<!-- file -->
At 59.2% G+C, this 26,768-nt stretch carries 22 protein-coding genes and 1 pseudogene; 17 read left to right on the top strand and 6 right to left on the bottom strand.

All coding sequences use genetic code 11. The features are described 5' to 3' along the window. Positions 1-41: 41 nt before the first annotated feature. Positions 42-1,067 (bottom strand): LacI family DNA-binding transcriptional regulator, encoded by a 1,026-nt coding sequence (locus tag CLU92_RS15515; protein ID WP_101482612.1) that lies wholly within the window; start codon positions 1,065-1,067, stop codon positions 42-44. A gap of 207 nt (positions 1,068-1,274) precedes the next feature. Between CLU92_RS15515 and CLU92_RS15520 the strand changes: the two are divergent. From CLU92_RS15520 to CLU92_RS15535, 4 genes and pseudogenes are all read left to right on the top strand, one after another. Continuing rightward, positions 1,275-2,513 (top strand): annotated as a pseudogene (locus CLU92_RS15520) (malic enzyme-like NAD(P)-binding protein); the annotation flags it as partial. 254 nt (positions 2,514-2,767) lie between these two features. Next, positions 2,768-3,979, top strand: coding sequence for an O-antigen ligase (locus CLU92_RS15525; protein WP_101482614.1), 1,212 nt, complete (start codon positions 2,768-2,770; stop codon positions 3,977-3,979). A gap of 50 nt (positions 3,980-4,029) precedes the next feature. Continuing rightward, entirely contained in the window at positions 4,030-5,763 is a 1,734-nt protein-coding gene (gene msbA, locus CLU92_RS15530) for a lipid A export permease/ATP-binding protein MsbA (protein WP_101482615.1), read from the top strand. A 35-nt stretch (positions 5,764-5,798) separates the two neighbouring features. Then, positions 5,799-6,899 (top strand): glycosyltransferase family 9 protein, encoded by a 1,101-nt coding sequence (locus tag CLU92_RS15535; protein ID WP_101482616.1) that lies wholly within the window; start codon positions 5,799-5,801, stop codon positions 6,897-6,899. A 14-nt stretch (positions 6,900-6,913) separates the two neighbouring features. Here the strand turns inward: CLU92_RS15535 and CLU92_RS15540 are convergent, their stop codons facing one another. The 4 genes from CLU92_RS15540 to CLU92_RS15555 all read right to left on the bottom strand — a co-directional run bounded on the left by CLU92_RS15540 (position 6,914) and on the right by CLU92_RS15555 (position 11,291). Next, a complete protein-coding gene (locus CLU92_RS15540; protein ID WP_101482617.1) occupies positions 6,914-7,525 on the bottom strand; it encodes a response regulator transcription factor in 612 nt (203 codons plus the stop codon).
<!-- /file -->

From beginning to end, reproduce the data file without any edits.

At 59.2% G+C, this 26,768-nt stretch carries 22 protein-coding genes and 1 pseudogene; 17 read left to right on the top strand and 6 right to left on the bottom strand.

All coding sequences use genetic code 11. The features are described 5' to 3' along the window. Positions 1-41: 41 nt before the first annotated feature. Positions 42-1,067 (bottom strand): LacI family DNA-binding transcriptional regulator, encoded by a 1,026-nt coding sequence (locus tag CLU92_RS15515; protein ID WP_101482612.1) that lies wholly within the window; start codon positions 1,065-1,067, stop codon positions 42-44. A gap of 207 nt (positions 1,068-1,274) precedes the next feature. Between CLU92_RS15515 and CLU92_RS15520 the strand changes: the two are divergent. From CLU92_RS15520 to CLU92_RS15535, 4 genes and pseudogenes are all read left to right on the top strand, one after another. Continuing rightward, positions 1,275-2,513 (top strand): annotated as a pseudogene (locus CLU92_RS15520) (malic enzyme-like NAD(P)-binding protein); the annotation flags it as partial. 254 nt (positions 2,514-2,767) lie between these two features. Next, positions 2,768-3,979, top strand: coding sequence for an O-antigen ligase (locus CLU92_RS15525; protein WP_101482614.1), 1,212 nt, complete (start codon positions 2,768-2,770; stop codon positions 3,977-3,979). A gap of 50 nt (positions 3,980-4,029) precedes the next feature. Continuing rightward, entirely contained in the window at positions 4,030-5,763 is a 1,734-nt protein-coding gene (gene msbA, locus CLU92_RS15530) for a lipid A export permease/ATP-binding protein MsbA (protein WP_101482615.1), read from the top strand. A 35-nt stretch (positions 5,764-5,798) separates the two neighbouring features. Then, positions 5,799-6,899 (top strand): glycosyltransferase family 9 protein, encoded by a 1,101-nt coding sequence (locus tag CLU92_RS15535; protein ID WP_101482616.1) that lies wholly within the window; start codon positions 5,799-5,801, stop codon positions 6,897-6,899. A 14-nt stretch (positions 6,900-6,913) separates the two neighbouring features. Here the strand turns inward: CLU92_RS15535 and CLU92_RS15540 are convergent, their stop codons facing one another. The 4 genes from CLU92_RS15540 to CLU92_RS15555 all read right to left on the bottom strand — a co-directional run bounded on the left by CLU92_RS15540 (position 6,914) and on the right by CLU92_RS15555 (position 11,291). Next, a complete protein-coding gene (locus CLU92_RS15540; protein ID WP_101482617.1) occupies positions 6,914-7,525 on the bottom strand; it encodes a response regulator transcription factor in 612 nt (203 codons plus the stop codon).